Sunday, September 23, 2018

Over-Processed Minneapolis 2040 to Begin Next Step In Process

Lisa McDonald, a spokesperson for a group opposing the Minneapolis 2040 comprehensive plan said at a press conference earlier this week, "the City has failed to engage the community in any meaningful way." McDonald, who is also a former Minneapolis City Council Member, claimed Minneapolis officials "wrap their work in secrecy" and that there hasn't been an "honest accounting and summary of what citizens really said in online comments, emails, and meetings."


At a meeting of the East Harriet Farmstead Neighborhood Association yesterday, McDonald called City Council President Lisa Bender a "weenie" after Bender answered McDonald's question about an $80,000 PR contract. McDonald wasn't happy with Bender's explanation that city departments have the authority to enter into contracts under $100,000 without council involvement.

Here's a true thing: the city has published every written comment received about Minneapolis 2040 on their website. Every single comment. It's also true that Minneapolis 2040 has been a well-publicized and exhaustive multi-year process. My summary:

Saturday, September 22, 2018

Dave Hutch for Hennepin County Sheriff

Dave Hutch is available on your ballot. "WEDGE" hat is available in the Wedge LIVE store.

Hennepin County Sheriff is a non-partisan office. But that only applies to what's printed on the ballot; the candidates really do have political affiliations.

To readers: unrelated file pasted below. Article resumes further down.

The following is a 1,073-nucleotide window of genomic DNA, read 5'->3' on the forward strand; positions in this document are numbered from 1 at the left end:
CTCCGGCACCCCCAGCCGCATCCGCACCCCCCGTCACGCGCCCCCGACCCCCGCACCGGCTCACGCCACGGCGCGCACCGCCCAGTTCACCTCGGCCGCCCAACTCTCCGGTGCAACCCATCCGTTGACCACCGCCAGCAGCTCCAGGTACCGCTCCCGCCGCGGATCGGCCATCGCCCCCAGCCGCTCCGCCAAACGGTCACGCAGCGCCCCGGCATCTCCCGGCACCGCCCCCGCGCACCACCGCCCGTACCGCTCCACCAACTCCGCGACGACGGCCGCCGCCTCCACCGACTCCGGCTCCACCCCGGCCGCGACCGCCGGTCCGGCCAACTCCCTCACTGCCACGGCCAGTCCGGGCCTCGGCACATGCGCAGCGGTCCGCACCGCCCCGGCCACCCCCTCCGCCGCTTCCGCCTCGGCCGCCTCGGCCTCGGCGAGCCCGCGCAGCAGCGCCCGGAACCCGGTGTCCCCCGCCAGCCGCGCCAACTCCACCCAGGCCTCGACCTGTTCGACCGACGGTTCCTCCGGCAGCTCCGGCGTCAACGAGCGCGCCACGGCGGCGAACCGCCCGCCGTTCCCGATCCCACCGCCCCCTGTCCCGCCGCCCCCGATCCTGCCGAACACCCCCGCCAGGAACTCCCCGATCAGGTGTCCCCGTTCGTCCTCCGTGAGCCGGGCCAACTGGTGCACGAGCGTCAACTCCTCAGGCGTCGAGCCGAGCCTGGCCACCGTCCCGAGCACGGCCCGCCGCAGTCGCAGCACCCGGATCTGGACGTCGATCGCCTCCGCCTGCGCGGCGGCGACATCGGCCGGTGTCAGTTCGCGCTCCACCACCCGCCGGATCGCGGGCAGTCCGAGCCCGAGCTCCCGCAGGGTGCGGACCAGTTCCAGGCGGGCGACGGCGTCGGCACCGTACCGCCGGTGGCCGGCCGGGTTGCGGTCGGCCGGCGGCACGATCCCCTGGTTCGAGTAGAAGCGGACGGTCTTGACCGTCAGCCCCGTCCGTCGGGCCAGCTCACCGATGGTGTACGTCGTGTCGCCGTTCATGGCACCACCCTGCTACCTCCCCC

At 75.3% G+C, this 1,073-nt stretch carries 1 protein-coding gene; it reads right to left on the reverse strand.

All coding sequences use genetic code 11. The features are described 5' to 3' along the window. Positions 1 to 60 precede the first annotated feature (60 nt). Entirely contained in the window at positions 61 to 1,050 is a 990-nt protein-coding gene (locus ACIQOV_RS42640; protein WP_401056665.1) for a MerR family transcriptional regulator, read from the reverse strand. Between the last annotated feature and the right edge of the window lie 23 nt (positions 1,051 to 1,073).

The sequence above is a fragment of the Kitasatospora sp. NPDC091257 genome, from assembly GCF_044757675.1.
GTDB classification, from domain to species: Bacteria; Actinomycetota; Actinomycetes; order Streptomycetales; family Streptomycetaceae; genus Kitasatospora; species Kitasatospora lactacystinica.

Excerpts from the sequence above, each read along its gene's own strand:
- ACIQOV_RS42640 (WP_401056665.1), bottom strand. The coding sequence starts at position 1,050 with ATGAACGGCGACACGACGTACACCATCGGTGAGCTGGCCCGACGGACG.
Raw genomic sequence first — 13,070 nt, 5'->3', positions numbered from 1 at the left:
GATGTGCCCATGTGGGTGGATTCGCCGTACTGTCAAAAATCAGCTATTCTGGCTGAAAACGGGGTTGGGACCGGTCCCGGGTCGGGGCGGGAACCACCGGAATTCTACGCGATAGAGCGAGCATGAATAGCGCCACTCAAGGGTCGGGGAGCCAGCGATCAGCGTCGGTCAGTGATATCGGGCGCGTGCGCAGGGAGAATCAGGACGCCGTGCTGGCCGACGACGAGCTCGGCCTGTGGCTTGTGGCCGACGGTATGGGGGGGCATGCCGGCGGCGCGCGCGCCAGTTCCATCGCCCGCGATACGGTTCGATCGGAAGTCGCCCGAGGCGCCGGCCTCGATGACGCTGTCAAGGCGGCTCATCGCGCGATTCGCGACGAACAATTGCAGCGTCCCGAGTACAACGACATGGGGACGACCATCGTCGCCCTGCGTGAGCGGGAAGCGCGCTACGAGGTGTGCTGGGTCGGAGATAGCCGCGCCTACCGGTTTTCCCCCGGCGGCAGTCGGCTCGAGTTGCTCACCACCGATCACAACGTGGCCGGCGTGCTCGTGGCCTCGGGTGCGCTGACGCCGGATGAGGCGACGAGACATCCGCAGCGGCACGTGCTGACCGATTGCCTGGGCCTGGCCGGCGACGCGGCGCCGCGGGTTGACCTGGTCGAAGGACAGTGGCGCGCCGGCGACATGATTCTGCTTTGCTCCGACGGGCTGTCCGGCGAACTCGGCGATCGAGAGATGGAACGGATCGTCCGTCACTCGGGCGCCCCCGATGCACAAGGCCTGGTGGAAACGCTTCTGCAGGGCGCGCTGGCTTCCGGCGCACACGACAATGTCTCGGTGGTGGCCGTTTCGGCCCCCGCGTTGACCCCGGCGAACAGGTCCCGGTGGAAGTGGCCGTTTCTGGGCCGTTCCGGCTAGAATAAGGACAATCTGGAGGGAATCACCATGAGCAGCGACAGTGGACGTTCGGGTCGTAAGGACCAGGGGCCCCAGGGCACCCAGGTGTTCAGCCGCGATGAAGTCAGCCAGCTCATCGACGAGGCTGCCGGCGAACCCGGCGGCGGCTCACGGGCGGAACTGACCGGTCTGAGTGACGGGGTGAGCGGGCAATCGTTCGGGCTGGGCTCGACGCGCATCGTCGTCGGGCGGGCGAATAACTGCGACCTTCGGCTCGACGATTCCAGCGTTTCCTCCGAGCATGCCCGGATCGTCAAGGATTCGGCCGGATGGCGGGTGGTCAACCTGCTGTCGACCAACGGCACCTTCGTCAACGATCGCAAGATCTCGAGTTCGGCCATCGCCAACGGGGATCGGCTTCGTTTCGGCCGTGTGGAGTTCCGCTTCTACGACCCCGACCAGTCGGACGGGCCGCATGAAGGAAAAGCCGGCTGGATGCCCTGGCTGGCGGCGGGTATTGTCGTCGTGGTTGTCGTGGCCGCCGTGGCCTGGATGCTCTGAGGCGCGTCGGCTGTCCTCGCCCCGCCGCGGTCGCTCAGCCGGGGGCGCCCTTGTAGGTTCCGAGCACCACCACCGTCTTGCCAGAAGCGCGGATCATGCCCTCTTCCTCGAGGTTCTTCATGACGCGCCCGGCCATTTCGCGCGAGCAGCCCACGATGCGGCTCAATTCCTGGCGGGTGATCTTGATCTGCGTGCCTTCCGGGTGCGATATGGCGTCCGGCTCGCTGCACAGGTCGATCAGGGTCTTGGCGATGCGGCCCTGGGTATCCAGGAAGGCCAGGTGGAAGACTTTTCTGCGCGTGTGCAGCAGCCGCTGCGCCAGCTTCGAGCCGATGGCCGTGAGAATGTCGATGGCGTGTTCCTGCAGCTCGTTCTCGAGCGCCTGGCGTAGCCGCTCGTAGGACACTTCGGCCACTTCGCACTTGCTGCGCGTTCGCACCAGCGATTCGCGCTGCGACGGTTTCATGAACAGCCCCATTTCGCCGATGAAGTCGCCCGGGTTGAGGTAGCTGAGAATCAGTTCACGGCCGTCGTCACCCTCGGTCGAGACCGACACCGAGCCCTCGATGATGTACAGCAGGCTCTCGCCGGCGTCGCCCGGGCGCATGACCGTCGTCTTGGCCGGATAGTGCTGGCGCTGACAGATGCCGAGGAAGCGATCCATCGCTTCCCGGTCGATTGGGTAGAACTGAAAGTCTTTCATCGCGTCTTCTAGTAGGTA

Rich Stanek is the Trump-supporting, ICE-cooperating, Republican incumbent, who once admitted to using racial slurs while on the job. The admission about racial slurs came in a deposition when he was sued for police brutality (the case ended in a settlement). In 2006, Stanek used $30,000 in sheriff's office training funds to produce a "not-so-thinly-veiled campaign video," depicting events in the aftermath of the I-35 bridge collapse. In 2016, Stanek sent officers to North Dakota to assist in putting down the Dakota Access Pipeline protests.

Dave Hutch is the DFL-endorsed challenger, a Metro Transit Police sergeant who works on the north side and surrounding suburbs. His official bio includes humanizing details like the fact that he lives in Bloomington with his husband and his dog. Left out of Dave Hutch's bio is the fact that he is not Rich Stanek, who, I should reiterate, is a pretty bad guy who supports Trump and a bunch of other hateful policies.

Thursday, September 20, 2018

Angela Conley for Hennepin County Board, District 4


There's a lot of talk this year about Hennepin County never having had a person of color serve on the board. It's a big deal, if not surprising. It needs to change. But if you haven't entirely tuned into the campaign in District 4, you might have the false impression that the arguments here are entirely about identity. They're not.

Where is everyone going to live?

The forces of the housing status quo are sharpening their knives in advance of the release of Minneapolis 2040 Draft 2 ("Ban Cars Boogaloo," as Lisa McDonald might call it). As we begin a new chapter in this never-ending conversation, let's go back to the beginning.